United Nations Security Council Resolution 988

United Nations Security Council resolution 988, adopted on 21 April 1995, after reaffirming all resolutions on the situation in the former Yugoslavia, in particular resolutions 943 (1994) and 970 (1995), the Council noted measures by the Federal Republic of Yugoslavia (Serbia and Montenegro) to continue the border closure with Bosnia and Herzegovina and therefore extended the partial suspension of sanctions against Serbia and Montenegro for a further 75 days until 5 July 1995.[1]

UN Security Council
Resolution 988
Bosnian War
Date21 April 1995
Meeting no.3,522
CodeS/RES/988 (Document)
SubjectBosnia and Herzegovina
Voting summary
  • 13 voted for
  • None voted against
  • 2 abstained
Security Council composition
Permanent members
Non-permanent members
← 987 Lists of resolutions 989 →

Although the border remained closed between the two countries, the Council noted that helicopter flights had possibly crossed the border and that it was being investigated by the International Conference on the Former Yugoslavia (ICFY) mission.

The security council confirmed that measures in Resolution 943 would be suspended until 5 July 1995. Additional fuel beyond immediate needs for a flight or ferry voyage was not permitted unless authorised under the Committee in Resolution 724 (1992). All countries were called upon to respect the sovereignty, territorial integrity and international borders of countries in the region. Member States were also required to strengthen the ICFY mission by making available additional resources. Serbia and Montenegro was urged to co-operate with the mission and the investigation into the helicopter flights and to restore communication links between it and areas Bosnia and Herzegovina under Bosnian Serb control.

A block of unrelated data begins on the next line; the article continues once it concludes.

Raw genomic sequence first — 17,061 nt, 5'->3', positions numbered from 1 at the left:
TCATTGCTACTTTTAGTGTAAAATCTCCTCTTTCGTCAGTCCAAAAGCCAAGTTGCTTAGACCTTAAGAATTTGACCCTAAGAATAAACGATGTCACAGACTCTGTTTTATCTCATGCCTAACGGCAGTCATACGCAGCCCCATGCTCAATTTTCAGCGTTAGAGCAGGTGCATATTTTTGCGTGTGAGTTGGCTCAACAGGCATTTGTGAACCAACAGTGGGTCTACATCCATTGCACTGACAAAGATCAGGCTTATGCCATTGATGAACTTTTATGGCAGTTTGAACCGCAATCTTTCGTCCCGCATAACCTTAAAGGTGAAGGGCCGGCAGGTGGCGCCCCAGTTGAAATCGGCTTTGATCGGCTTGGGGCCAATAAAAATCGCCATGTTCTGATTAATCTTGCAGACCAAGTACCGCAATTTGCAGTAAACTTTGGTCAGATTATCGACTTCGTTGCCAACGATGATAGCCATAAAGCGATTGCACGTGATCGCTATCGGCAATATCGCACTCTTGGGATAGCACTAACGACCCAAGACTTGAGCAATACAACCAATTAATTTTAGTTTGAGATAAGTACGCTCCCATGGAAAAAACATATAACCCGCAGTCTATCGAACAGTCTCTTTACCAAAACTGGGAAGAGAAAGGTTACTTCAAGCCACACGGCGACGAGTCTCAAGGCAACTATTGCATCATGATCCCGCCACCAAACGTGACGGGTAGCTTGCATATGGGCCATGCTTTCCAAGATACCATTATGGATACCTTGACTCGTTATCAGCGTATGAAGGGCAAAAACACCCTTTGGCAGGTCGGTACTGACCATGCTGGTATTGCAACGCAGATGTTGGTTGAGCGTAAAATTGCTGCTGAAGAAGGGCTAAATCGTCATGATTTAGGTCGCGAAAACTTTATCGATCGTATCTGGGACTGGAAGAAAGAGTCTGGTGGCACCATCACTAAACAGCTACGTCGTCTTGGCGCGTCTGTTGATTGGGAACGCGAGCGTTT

The committee was urged to give priority to applications for humanitarian assistance. The Secretary-General Boutros Boutros-Ghali was requested to report every 30 days on matters relating to the border closure and that all relevant resolutions were being implemented. If it was not being implemented, the suspension would be terminated on the fifth working day after the Secretary-General's report.

Resolution 988 was adopted by 13 votes to none against, and 2 abstentions from China and Russia.[2]

See also



  1. ^ Carment, David; Harvey, Frank P (2001). Using force to prevent ethnic violence: an evaluation of theory and evidence. Praegar. p. 60. ISBN 978-0-275-96979-0.
  2. ^ Kovačević, Slobodanka; Dajić, Putnik (1998). Chronology of the Yugoslav crisis, Volume 3. Institute for European Studies. p. 95. ISBN 978-86-82057-09-3.